Our Impact

Our Issues

Women & the Workplace: Ensure that the workforce properly supports women & the needs of their families

women and work North Carolina does not provide or require Temporary   Disability Insurance statewide, paid leave for the Family Medical Leave Act, or paid sick days

  – More than 40% of private sector NC workers have no paid sick days

  – Nationally, 51% of working women and 63% of single moms are discouraged or prohibited from discussing pay at work

Economic Security: Ensure women earn a fair & equal wage in their workforceequal pay

  – North Carolina women earn 83.3 cents for every dollar earned by men

  – North Carolina women earn less than men at every education level, while nearly 1  in 5 women in our state live in poverty

  – At the current rate, North Carolina women will not have equal pay until  2064

Childcare: Increase the availability, quality & affordability of childcare and early education programs for optimal childhood developmentchild care

All-day infant care costs an average of $9,100 per year, which equates to over a quarter (26%) of North Carolina women’s average yearly income

  – Only 34% of North Carolina’s 4-year-olds are enrolled in state Pre-K, preschool special education, and state and federal Head Start

  – Of the nearly 425,000 North Carolina families eligible for the Child Care & Development Fund, only 17.6% of children are served

Education: Improve the quality of K-12 education & cost of post-secondary education

teacher   North Carolina legislature continues to slash public school funding,  including: 78% of school textbook budgets, 100% of school technology budgets, and  100% of staff development programs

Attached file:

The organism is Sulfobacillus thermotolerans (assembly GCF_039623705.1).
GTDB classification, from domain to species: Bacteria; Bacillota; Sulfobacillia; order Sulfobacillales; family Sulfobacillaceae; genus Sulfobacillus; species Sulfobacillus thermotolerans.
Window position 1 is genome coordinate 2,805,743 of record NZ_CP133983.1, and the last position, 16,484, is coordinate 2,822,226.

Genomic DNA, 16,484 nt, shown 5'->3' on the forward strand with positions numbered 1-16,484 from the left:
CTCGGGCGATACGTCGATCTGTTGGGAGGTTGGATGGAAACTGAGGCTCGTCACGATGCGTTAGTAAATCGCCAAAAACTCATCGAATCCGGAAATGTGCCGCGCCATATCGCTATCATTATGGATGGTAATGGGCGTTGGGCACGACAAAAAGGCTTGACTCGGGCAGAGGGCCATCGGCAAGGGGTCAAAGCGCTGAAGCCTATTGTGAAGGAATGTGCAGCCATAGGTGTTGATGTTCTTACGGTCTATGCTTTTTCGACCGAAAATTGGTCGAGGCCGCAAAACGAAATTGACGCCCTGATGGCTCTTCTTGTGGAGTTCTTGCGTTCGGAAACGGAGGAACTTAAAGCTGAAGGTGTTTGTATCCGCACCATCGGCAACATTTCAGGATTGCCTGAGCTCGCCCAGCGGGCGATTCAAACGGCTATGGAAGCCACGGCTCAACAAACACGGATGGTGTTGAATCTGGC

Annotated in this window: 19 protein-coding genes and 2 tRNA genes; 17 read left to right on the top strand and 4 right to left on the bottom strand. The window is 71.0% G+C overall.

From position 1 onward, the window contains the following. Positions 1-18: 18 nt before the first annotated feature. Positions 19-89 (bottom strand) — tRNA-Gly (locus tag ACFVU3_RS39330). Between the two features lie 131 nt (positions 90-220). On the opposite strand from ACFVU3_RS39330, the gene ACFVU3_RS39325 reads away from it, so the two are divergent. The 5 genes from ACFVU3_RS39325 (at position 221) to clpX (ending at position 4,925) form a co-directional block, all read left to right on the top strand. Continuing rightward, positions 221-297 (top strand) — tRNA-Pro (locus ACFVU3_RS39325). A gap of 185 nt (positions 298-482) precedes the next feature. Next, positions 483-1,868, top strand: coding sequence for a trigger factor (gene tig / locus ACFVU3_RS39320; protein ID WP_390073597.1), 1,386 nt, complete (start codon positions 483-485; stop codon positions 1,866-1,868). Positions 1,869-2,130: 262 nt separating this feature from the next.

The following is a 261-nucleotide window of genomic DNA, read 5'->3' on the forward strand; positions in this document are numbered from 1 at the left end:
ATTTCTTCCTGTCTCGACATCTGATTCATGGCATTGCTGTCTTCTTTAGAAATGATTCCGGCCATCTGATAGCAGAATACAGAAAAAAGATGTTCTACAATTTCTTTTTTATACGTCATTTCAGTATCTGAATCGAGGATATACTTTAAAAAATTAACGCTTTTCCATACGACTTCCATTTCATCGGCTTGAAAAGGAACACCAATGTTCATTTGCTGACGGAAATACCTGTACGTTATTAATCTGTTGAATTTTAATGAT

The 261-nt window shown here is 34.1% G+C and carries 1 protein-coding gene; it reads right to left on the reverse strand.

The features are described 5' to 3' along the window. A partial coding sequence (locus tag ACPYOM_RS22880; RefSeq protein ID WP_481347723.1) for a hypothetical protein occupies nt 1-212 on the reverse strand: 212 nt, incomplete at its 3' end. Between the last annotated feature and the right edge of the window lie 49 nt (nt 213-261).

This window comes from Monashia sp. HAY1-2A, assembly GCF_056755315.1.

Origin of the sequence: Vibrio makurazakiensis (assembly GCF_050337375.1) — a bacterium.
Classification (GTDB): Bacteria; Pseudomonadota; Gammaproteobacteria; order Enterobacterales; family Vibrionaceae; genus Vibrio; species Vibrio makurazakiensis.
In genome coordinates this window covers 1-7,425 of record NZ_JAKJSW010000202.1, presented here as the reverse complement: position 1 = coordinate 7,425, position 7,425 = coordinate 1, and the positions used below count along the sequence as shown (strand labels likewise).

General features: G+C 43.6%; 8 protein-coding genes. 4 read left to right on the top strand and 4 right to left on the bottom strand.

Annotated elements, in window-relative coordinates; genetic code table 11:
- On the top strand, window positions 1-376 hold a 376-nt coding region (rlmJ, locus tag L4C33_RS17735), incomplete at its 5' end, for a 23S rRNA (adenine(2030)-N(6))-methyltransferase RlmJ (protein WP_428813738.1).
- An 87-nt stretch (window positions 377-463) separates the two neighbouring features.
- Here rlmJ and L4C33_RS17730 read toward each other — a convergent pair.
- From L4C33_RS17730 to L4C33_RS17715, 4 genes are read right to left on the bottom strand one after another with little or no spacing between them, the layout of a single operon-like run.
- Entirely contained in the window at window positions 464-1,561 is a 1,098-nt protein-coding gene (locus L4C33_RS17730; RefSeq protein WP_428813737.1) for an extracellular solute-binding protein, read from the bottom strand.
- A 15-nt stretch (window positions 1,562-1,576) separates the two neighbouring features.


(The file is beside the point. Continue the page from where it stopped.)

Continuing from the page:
– 13.3% of North Carolina women have less than a high school diploma

  – The average North Carolina student owes $24,319 in student loan debt after  attending a public, 4-year university

Healthcare & Health Services: Optimize the accessibility & quality of women’s healthcare for the entirety of their liveswomens health

  – 20.9% of North Carolina women ages 18-54 lack health insurance

  – 32.2% of women living in poverty in North Carolina are living without health insurance

  – 14.7% of North Carolina women live with a person with a disability

Leadership: Increase women’s access to & participation in leadership at all levels of their community

leadership  Women make up nearly 50% of North Carolina’s workforce but hold only  40% managerial positions and professional jobs

  – Women hold less than a quarter of appointed offices in North Carolina

  – North Carolina remains one of only 15 states that refuses to ratify the Equal Rights  Amendment (ERA)

Voting: Increase women’s engagement at all levels of the election process


  – Over 70% of North Carolina’s women are registered to vote, but in the last election only 50% of those women voted

  – Because of new voter ID laws nearly over 200,000 North Carolina’s women will be unable to vote

  – At our current rate, women will not see equal government representation until the next century